In other words, the business pressures that spawned countless waves of reengineering, six-sigma quality efforts, downsizing, and speed-to-market initiatives have also increased the need for managers with outstanding "people skills." Their unusual ability to communicate, to motivate, to make decisions, to resolve conflicts, etc., acts as a sort of "management glue" that helps organizations that are undergoing seemingly endless change from splintering apart.
Will Rogers's dictum that "common sense ain't necessarily common practice" underscores the problem with most content-based discussions of management. It is one thing to catalogue the "best practices" associated with world-class quality, efficiency, or customer satisfactions. It is far more challenging to prepare the members of an organization to accept the need for change, to help them understand the new approach, to obtain their commitment to implement the proposal, to manage the transition period effectively, and to institutionalize the new approach by "hard wiring" it into the organization's communication, evaluation, and reward systems. As one experienced manager noted, "Good ideas are not in scarce supply. What is rare is the ability to translate a good idea into accepted practice."
The goal of this book is to provide current and prospective managers with the personal, interpersonal, and group skills necessary to reduce the gap between good ideas and accepted practice. Managers can hire content knowledge, but they cannot hire stand-ins to represent them in critical staff meetings, conversations with angry customers, scheduling discussions with their secretaries, counseling sessions with troubled employees, or performance evaluations. Skillful performance in these settings has been documented by literally dozens of studies (see the Introduction that immediately follows this Preface) as the essential and indispensable foundation of effective management practice.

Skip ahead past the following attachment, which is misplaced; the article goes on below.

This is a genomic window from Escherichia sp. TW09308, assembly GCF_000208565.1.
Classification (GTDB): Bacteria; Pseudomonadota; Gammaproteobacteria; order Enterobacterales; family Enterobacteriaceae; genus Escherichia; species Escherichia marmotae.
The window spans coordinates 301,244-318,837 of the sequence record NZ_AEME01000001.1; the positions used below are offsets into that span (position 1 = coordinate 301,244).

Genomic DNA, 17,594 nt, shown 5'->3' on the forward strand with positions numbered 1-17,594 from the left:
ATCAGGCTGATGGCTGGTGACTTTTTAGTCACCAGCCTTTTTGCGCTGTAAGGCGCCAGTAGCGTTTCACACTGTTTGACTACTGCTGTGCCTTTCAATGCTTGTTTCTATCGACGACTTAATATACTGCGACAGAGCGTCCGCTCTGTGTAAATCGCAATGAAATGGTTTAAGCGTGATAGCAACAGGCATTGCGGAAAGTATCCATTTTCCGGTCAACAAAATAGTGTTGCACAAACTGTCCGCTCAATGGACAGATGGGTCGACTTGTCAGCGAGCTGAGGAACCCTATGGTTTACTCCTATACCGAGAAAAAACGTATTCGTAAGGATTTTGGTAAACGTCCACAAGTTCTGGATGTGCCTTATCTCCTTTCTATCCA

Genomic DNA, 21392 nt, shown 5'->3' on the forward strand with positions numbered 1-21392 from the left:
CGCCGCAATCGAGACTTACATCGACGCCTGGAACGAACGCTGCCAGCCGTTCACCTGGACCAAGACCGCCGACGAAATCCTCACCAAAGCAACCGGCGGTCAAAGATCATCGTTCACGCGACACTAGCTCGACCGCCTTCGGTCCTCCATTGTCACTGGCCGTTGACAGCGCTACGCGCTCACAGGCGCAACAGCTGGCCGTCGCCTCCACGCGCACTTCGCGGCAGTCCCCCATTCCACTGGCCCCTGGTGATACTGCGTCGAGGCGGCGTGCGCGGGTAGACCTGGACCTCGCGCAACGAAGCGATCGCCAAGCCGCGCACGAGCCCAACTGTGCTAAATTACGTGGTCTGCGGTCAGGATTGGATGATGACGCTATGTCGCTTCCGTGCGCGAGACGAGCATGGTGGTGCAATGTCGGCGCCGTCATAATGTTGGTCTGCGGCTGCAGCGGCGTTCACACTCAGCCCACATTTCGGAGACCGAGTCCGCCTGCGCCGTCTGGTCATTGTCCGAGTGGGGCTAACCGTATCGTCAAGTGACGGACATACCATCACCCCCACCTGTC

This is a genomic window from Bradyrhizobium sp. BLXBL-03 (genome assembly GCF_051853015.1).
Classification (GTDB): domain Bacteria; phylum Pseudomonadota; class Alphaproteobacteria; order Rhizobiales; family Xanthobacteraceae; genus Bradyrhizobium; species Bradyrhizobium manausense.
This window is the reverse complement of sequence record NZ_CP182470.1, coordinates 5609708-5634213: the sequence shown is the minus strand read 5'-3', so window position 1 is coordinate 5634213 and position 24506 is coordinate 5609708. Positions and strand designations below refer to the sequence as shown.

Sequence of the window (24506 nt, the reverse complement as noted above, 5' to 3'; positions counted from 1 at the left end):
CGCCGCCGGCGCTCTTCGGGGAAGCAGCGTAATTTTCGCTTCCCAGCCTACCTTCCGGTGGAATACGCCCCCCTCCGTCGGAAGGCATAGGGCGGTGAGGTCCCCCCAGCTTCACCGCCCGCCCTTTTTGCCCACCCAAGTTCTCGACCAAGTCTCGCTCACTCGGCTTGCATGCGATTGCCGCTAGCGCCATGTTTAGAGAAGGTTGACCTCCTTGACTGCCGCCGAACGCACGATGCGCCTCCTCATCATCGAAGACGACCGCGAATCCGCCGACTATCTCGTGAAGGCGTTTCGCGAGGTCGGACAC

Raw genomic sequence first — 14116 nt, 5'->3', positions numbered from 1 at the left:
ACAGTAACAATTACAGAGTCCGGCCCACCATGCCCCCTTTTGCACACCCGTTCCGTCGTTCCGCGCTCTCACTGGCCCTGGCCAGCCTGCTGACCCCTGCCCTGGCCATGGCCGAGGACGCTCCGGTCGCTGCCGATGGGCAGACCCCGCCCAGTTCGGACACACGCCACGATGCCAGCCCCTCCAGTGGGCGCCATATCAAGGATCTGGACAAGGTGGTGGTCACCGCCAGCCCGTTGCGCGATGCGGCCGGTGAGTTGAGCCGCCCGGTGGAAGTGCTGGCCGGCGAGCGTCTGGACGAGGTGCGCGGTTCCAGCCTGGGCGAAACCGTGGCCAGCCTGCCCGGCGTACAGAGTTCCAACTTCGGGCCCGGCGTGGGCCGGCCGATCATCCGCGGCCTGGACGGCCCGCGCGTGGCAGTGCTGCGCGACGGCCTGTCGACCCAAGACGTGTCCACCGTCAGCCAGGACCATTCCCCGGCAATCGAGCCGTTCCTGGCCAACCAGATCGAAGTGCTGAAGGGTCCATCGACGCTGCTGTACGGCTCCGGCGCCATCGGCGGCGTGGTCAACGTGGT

Background of this Book
It has been nearly two decades since we became convinced that management skills need to be a crucial part of the business school and corporate training curricula. Not only does a well-known study of business school education (Porter and McKibbin, 1988) corroborate that view, but our experience with business school students and managers in executive education seminars has continually reaffirmed our commitment to the skill development approach.
Originally, the motivation for writing Developing Management Skills grew out of our frustration with teaching management courses following conventional methods. When we used texts based on the traditional "principles of management" framework, we felt uncomfortable with their lack of theoretical and research grounding. Because principles of management have been generally derived from recollections and interpretations of practicing managers, empirical research and theory regarding their validity in modern organizations is limited.